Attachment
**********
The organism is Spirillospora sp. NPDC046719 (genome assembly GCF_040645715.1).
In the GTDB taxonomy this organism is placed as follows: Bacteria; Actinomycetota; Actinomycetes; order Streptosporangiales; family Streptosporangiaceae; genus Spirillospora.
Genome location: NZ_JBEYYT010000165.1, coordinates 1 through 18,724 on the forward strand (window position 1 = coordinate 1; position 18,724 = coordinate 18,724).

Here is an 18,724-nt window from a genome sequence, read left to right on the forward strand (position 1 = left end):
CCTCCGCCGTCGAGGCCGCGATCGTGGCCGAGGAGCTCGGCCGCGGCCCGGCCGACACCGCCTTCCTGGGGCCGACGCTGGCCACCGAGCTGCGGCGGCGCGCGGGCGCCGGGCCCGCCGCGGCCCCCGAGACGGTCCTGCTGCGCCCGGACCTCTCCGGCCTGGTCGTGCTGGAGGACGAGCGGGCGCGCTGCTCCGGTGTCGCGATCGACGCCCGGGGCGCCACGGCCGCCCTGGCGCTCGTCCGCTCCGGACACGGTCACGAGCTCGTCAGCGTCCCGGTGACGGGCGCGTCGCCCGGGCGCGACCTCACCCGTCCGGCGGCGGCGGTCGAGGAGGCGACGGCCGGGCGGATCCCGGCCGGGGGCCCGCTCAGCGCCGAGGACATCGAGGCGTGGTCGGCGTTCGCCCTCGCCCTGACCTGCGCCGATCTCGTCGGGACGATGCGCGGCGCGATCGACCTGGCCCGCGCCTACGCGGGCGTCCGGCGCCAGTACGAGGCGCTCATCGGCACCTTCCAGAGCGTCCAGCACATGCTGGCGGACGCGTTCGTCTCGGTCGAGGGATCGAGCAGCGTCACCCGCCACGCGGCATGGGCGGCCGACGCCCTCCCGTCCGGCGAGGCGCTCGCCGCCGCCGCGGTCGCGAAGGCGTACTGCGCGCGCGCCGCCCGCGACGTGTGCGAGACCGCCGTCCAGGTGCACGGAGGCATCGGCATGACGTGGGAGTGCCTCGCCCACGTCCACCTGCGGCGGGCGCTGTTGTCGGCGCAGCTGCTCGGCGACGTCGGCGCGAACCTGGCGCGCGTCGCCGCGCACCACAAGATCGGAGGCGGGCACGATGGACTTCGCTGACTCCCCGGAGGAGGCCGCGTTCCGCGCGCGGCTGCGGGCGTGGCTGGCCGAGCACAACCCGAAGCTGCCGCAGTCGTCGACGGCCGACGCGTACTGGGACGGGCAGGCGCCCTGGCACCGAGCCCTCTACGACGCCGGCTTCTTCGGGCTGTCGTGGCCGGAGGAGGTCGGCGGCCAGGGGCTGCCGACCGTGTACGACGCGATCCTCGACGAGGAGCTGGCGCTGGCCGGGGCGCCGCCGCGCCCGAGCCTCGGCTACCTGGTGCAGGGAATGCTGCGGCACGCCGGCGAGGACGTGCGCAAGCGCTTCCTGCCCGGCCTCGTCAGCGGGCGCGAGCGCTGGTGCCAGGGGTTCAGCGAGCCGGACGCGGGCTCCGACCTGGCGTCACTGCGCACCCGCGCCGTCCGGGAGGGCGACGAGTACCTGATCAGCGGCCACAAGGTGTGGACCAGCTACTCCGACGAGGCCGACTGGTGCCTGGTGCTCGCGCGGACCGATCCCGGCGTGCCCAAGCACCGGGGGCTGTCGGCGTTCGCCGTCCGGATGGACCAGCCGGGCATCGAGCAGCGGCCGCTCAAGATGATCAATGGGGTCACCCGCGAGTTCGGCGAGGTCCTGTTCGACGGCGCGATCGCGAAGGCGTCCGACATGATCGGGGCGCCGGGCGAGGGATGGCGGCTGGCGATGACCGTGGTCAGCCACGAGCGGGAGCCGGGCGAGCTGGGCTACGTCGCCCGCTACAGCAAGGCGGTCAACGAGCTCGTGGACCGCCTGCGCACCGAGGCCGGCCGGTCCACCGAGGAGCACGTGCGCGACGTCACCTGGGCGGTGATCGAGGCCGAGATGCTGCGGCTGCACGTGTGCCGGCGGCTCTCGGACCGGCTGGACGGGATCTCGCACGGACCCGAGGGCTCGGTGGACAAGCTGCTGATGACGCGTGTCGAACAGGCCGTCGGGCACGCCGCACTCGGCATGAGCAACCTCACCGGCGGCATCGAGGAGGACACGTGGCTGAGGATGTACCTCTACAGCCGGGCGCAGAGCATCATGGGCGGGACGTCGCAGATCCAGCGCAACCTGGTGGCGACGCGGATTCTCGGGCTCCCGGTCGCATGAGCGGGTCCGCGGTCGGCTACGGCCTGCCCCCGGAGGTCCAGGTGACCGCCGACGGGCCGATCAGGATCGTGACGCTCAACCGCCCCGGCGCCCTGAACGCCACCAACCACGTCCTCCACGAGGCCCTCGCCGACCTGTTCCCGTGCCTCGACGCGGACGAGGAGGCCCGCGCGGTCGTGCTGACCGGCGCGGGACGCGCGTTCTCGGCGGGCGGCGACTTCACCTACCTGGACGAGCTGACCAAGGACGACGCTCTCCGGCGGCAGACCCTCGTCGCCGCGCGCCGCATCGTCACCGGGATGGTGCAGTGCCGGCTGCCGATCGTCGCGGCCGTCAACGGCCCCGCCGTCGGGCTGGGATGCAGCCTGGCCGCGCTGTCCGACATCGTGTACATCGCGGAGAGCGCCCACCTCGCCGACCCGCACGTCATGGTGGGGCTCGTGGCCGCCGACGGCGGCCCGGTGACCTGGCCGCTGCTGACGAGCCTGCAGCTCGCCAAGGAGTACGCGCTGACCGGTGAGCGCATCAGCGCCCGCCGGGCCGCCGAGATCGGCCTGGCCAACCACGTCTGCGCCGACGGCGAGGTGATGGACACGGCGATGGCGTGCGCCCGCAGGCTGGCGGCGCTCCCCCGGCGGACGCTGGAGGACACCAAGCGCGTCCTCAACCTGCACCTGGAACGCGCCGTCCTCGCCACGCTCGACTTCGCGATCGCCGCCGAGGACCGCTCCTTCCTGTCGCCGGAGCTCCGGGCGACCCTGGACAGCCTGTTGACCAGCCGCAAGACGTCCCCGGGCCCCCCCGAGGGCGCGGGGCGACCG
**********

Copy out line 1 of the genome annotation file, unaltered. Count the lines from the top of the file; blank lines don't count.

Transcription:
The organism is Spirillospora sp. NPDC046719 (genome assembly GCF_040645715.1).